Flere språk til flere has to locations, at UiT The Arctic University of Norway in Tromsø and at NTNU The Norwegian University of Science and Technology in Trondheim. Both are branches of the information service Bilingualism Matters at the University of Edinburgh. This service is run by Professor Antonella Sorace who is one of the world’s leading researchers within bilingualism. Sorace also holds a part-time appointment as Professor 2 at the University of Tromsø 2009-2012.
Norway As a Multilingual Society
Norway is a multilingual society where, according to The Language Council of Norway, more than 100 different languages are spoken. In a population of only 4,5 million, this wide range of languages holds significant potential for cultural diversity and economic opportunity. In many parts of the world, it is common for children to be exposed to two or even more languages right from birth. In Europe, however, bilingualism or multilingualism is a relatively recent phenomenon. As a consequence, growing up with more than one language is often regarded as ’special’ and even dangerous for a child’s development, and multilingualism is often surrounded by negative beliefs and misunderstandings. This is largely due to a lack of information. ’Flere språk til flere’ (more languages to more people) will try to improve on this situation by informing the public about the benefits of bilingualism and by encouraging families, educators, and policy makers to support children’s development of multiple languages.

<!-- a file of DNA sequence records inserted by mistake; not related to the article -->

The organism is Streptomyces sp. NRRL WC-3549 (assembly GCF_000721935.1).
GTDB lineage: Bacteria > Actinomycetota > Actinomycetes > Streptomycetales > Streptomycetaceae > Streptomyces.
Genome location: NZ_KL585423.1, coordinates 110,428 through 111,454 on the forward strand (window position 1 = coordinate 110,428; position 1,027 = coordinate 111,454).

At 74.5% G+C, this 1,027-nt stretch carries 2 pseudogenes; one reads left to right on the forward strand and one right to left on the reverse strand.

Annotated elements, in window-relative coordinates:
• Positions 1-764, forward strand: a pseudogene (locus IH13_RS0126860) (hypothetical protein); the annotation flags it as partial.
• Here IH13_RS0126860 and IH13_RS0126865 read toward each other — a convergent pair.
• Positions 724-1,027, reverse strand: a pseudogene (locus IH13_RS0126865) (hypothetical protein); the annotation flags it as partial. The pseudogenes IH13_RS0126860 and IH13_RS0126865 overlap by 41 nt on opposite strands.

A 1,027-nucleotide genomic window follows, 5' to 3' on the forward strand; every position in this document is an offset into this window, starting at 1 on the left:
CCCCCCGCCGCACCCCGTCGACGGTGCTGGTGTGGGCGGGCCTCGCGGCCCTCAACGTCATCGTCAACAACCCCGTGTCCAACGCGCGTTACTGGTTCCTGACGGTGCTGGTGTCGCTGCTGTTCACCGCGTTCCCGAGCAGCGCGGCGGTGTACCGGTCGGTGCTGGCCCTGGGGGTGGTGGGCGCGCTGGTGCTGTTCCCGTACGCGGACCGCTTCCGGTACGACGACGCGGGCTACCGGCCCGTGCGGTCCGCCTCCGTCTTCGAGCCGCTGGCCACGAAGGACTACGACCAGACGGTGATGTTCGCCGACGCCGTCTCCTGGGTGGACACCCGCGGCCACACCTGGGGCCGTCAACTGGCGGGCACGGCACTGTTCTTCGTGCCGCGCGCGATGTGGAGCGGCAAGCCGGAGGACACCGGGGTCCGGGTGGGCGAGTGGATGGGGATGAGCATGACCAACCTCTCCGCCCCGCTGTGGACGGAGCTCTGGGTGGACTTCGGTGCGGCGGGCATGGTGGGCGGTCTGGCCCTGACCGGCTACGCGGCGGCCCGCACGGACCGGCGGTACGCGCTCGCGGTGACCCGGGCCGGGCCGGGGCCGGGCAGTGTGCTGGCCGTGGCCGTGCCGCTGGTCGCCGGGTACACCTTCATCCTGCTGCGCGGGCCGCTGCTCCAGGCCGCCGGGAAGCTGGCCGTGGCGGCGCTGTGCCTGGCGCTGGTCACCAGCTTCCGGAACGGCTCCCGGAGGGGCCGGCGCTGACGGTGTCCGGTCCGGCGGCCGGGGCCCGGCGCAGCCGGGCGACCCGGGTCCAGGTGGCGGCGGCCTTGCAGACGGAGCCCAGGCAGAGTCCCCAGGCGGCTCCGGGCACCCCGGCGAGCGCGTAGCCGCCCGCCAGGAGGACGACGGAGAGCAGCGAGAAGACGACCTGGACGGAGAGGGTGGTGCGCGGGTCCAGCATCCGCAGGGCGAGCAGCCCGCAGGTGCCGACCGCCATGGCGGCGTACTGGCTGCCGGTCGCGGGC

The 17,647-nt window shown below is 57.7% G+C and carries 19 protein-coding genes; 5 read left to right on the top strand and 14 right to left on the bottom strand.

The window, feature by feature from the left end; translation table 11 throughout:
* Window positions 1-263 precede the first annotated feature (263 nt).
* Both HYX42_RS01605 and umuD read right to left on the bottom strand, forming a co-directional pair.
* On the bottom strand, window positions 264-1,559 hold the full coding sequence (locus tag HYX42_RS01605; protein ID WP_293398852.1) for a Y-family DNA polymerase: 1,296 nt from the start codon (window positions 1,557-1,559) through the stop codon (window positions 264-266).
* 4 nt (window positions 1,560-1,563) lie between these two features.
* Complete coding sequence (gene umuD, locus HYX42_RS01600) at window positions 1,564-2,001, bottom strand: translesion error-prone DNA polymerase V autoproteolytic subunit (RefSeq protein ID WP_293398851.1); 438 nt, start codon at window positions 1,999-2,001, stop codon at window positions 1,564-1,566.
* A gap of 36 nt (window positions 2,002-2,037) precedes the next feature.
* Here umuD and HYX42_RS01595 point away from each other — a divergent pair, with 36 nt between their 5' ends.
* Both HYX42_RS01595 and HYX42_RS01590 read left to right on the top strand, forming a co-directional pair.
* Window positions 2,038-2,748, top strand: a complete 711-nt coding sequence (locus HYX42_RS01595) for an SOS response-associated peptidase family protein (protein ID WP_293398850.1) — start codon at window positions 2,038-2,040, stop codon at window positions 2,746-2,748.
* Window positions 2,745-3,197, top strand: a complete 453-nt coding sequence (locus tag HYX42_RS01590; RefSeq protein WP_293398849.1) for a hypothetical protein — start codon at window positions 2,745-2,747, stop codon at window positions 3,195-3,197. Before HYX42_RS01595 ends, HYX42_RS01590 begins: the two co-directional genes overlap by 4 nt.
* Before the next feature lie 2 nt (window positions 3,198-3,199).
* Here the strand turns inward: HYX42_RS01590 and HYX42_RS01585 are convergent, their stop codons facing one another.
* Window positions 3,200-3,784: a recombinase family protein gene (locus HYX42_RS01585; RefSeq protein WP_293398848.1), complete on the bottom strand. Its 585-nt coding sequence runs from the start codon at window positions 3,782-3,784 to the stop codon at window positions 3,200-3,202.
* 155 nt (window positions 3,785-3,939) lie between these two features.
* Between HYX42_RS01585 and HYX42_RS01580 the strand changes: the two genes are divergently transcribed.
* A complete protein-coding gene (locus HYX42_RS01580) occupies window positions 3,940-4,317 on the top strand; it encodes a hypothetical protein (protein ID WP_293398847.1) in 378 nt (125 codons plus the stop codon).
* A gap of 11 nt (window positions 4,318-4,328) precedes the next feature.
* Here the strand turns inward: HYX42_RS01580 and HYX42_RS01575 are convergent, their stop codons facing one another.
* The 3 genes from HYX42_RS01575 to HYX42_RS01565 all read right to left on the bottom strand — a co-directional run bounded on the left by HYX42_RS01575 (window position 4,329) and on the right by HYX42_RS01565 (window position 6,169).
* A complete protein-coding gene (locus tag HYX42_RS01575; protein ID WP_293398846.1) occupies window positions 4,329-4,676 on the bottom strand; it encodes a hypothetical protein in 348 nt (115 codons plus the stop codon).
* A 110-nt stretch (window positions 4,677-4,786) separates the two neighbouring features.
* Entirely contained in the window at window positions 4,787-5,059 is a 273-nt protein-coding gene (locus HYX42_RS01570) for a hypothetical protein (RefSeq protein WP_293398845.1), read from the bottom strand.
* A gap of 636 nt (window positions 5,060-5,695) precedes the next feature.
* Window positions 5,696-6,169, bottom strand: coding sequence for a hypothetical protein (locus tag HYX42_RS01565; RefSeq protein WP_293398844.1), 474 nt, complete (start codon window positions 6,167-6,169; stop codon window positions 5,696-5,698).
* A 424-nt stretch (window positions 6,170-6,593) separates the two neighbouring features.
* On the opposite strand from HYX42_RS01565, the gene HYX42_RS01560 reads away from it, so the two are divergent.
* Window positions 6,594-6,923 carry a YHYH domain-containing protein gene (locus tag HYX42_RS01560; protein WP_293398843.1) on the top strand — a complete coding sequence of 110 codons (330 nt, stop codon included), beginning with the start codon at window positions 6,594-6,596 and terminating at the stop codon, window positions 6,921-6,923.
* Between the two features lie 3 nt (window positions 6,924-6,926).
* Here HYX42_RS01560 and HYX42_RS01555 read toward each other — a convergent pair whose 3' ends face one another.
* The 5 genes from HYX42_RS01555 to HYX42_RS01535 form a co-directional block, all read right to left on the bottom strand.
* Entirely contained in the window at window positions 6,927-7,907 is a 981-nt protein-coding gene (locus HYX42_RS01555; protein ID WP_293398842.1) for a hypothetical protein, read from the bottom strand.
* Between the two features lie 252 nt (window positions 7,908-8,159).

Benefits of Multilingualism
Research has shown that bilingualism is beneficial for children’s development. Children exposed to different languages become more aware of different cultures and other people’s views. But they also tend to be better than monolinguals at ’multitasking’ and focusing attention; they often are more precocious readers, and generally tend to find it easier to learn other languages. Bilingualism gives children much more than two languages!
You can read more about the benefits of bilingualism in this article from The New York Times.
Short story of our logo
Our logo is a young kid who says hello in four languages, representing all the children in Norway who grow up with more than one language. The child in our logo looks happy, and not at all confused. He or she knows what a great gift being multilingual is!
We could have included many more languages, but we chose four that are well represented in Tromsø, the location of our first branch: Norwegian (hei), North Sami (bures), Russian (privet) and Arabic (marhaba). The child in the logo was drawn by a young student in Italy, Elisabetta Wolleb.